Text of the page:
If you’re into making it a competition, don’t sleep on the Center’s numerous races. Happening soon: XTERRA Whitewater Triathalon, Tread Nightly & Tread Brightly and Amphibious Dualthon. See the full list and calendar of races here.
The Center’s summer lineup, with free festivals and movie nights, is one unlike any other in Charlotte. If you’re bored this summer, that’s on you.
Brew Stash Bash – An ode to regional and national craft breweries complete with beer sampling, live music, yoga and, of course, a 6K.
Cyclofest – A cycling demo during which participants ride new bikes from top brands during races, road rides and a bike rodeo. Live music will also be on deck, though this year’s lineup is still to be determined.
Fall Finale – Say goodbye to summer with a cider sampling, Build Your Own Boat competition, a Dirty Dozen Obstacle Adventure Race and the final musical performance of the year. October 6 and 7.
River Jam – From May until September, head out every Thursday and Saturday night for dinner and drinks with a free concert from acts like Elonzo Wesley, Ancient Cities the Get Right Band. 7 – 10 p.m. Thursday and Saturday.
Tuck Fest – A weekend of demos, outdoor competitions and activities along with live music. The Revivalists kicked off this year’s celebration.
Uncorked – Sample wine from local, regional and national wineries along with a handful of trail and river races, yoga and live music. September 23.
Whitewater Film Series – The Center partners with the Great Outdoor Provision Co. to put on a series of feature-length films that focus on the outdoors and those living their best lives in it. It happens every Friday night at sunset in April, May, September and October. This year’s lineup included Sherpa, Trails in Motion and 180 Degrees South.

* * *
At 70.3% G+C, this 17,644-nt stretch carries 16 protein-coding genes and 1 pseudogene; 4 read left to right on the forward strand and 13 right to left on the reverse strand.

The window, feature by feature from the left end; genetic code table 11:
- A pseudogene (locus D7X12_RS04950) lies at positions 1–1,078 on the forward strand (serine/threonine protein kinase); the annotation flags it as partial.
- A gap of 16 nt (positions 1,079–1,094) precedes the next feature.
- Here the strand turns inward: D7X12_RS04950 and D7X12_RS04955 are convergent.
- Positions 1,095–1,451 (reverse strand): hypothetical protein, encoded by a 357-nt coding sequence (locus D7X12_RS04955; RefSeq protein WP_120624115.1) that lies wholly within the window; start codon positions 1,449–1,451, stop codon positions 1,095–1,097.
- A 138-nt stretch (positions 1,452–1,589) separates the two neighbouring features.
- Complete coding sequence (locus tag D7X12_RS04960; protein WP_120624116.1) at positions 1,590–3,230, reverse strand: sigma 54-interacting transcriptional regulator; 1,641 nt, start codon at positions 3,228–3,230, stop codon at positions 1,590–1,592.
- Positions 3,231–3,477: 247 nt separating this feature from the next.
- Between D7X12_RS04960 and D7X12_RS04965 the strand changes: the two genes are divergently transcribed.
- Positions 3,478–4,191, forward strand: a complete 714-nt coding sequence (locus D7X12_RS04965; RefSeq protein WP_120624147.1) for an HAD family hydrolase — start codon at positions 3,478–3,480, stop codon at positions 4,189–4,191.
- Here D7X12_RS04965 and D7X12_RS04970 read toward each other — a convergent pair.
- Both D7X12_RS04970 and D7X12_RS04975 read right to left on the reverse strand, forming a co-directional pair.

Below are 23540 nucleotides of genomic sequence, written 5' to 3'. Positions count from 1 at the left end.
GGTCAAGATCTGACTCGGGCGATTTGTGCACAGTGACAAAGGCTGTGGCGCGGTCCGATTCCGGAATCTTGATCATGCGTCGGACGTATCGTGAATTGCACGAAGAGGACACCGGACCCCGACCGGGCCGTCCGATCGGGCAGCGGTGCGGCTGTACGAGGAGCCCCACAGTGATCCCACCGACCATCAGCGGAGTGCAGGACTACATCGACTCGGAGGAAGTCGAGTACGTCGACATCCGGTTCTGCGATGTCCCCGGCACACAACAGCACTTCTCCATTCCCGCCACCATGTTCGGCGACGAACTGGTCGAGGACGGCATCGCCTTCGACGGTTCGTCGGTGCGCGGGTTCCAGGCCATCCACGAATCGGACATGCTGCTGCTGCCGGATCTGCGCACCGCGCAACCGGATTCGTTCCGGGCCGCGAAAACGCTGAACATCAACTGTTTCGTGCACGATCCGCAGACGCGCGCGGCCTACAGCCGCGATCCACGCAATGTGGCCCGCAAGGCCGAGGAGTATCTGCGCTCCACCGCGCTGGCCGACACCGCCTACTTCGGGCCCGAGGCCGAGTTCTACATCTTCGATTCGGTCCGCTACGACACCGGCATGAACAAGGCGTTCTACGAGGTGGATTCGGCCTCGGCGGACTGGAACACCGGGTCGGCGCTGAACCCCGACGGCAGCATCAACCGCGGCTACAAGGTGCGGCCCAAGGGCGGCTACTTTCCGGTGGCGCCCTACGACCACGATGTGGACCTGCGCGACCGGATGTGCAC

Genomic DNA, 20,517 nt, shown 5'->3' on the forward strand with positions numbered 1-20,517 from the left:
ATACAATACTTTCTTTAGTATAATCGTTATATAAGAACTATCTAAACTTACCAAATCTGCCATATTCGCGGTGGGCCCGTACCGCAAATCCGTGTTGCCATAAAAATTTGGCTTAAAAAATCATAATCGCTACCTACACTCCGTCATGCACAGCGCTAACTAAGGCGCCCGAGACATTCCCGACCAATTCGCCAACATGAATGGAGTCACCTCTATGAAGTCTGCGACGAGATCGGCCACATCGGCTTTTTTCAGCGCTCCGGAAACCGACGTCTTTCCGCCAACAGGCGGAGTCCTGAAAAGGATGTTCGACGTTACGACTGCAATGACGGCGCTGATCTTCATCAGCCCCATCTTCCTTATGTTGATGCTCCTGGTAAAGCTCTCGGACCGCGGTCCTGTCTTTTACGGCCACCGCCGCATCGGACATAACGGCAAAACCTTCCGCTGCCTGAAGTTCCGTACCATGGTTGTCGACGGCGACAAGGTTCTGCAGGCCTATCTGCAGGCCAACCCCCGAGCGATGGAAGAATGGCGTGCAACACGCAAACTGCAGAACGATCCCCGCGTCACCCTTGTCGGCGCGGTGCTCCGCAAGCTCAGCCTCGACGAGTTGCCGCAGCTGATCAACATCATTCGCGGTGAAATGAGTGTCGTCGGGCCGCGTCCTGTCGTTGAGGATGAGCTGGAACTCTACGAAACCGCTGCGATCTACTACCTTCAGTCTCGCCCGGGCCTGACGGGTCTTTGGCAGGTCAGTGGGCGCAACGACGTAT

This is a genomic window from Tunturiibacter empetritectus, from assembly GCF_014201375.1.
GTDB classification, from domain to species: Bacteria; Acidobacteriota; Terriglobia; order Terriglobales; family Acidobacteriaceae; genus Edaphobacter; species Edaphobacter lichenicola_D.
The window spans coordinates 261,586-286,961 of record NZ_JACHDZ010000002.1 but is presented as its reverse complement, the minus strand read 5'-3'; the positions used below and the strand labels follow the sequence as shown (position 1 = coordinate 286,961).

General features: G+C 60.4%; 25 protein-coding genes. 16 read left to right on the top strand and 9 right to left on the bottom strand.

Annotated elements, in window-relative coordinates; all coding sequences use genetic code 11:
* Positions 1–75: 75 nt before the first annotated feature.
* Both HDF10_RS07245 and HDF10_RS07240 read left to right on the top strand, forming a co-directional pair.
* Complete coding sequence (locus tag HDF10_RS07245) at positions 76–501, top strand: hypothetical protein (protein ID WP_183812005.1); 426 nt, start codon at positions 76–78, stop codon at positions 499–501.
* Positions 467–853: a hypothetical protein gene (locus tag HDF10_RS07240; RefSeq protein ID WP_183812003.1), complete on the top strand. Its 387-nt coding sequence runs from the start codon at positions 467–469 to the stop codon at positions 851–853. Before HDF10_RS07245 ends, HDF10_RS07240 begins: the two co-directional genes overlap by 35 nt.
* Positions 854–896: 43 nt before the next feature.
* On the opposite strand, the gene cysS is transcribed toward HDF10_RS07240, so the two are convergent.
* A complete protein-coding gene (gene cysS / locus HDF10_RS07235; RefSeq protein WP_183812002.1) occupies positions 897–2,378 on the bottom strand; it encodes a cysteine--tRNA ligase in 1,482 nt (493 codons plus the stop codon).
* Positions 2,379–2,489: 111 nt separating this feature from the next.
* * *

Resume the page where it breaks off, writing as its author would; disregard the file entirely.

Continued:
Yoga – Yoga happens throughout the season, during festivals and on Tuesday and select Saturday mornings. Class is free, but you do need your own mat.
Fourth of July Celebration – A two-day celebration with yoga, live music, fireworks and live music. July 3 and 4. Details.
Green River Revival – Every year for St. Patrick’s Day, attendees run the trail in hopes of avoiding green dye and then listen to live music, do yoga and play cornhole while the river turns – you guessed it – bright green. See details of this year’s celebration here.
Labor Day Celebration – This year’s celebration will include both a 5- and 15k trail race, cornhole tournament, live music and a fireworks show. September 1 – 3. Details.
Memorial Day Celebration – Ever year, there are trail races, yoga, film screenings and live music with fireworks to finish it off. See this year’s celebration here and add next year’s to your calendar.